Language Diversity Could be London’s Asset

May 12, 2012 Updated: October 1, 2015
diversity of London school pupils
The cultural diversity of London school pupils makes London "globally connected", says new research. (Ben Stansall/AFP/Getty Images)

By mapping the distribution of languages spoken by London state school pupils, researchers have shed light on the Capital’s connections with the world.

This diversity could be harnessed to benefit Britain through creating a “dynamic, multi-faceted society” that would attract business, investment, and tourism, according to professor Dick Wiggins of the Institute of Education, University of London, who led the research.

The study is based on data from the 2008 Annual School Census, which was the first time details of the language spoken at home were requested.

“This [Census] shows that 60 per cent of London pupils record English as their first language and nearly 40 per cent a minority language,” explained Wiggins in a statement. “There are over 40 languages spoken by more than 1,000 pupils. Bengali, Urdu, and Somali are the top languages spoken.”

Wiggins said that a plan was needed to develop and exploit the linguistic skills available. “Having speakers of all these languages means we have connections across the globe with other speakers of these languages. We are globally connected, which is an incredible benefit for international trade, particularly at this time when the balance of global economic power is changing and European economies are in such crisis,” he said.

Understanding where groups of minority language speakers are living will also help with the targeting of services and resources, Wiggins said.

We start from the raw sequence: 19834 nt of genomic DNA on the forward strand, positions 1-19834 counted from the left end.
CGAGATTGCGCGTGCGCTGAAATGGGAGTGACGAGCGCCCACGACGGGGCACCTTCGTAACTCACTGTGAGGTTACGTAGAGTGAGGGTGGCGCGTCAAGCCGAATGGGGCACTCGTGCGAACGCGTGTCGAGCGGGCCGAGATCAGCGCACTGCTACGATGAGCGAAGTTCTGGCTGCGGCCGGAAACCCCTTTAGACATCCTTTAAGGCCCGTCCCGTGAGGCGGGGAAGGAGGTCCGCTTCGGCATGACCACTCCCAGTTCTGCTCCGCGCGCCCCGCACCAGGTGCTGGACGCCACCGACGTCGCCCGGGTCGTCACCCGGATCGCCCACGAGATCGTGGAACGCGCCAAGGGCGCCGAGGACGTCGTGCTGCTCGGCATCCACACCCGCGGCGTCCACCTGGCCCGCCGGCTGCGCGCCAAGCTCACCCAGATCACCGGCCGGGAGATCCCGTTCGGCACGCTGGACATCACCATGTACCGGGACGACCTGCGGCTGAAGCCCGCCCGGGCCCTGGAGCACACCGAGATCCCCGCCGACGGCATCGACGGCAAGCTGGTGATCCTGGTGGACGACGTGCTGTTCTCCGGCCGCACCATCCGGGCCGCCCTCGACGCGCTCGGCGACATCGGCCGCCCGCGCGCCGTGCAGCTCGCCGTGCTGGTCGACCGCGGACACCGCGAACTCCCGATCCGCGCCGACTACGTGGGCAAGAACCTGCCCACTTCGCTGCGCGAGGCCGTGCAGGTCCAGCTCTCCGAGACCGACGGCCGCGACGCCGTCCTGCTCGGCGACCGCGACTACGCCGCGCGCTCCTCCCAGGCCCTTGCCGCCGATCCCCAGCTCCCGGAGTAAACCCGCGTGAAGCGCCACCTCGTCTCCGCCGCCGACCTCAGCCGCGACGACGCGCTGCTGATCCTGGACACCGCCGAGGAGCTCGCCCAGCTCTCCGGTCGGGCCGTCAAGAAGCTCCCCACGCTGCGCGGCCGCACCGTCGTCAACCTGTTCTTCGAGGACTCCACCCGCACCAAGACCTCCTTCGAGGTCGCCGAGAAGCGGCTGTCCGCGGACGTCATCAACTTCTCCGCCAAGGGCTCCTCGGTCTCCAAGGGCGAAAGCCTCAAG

“Knowing where the speakers are can help target services where they are most needed, as well as helping public organisations and businesses find people with language skills, particularly the more unusual ones where there is a sudden need,” Wiggins said.

The Census provided data on academic achievement of different ethnic groups. Also knowing the language spoken enabled the researchers to gain further insight into how ethnic background might affect pupils’ performance. 

For example, both the “black African” and “white other” groups contained pupils from both ends of the achievement spectrum. The language data showed that within the “black African” category, English Yoruba and Igbo speakers were among the high achievers, while within the “white other” group, Spanish, English, German, Serbian/Croat/Bosnian and French speakers appeared to be high achievers.

“The language we speak often says more about us than our broad ethnic group; it gives researchers clues about where people come from and their likely socio-economic position, religion and culture. It is therefore of great value to public services or any organisation that use social data,” Wiggins said.

  

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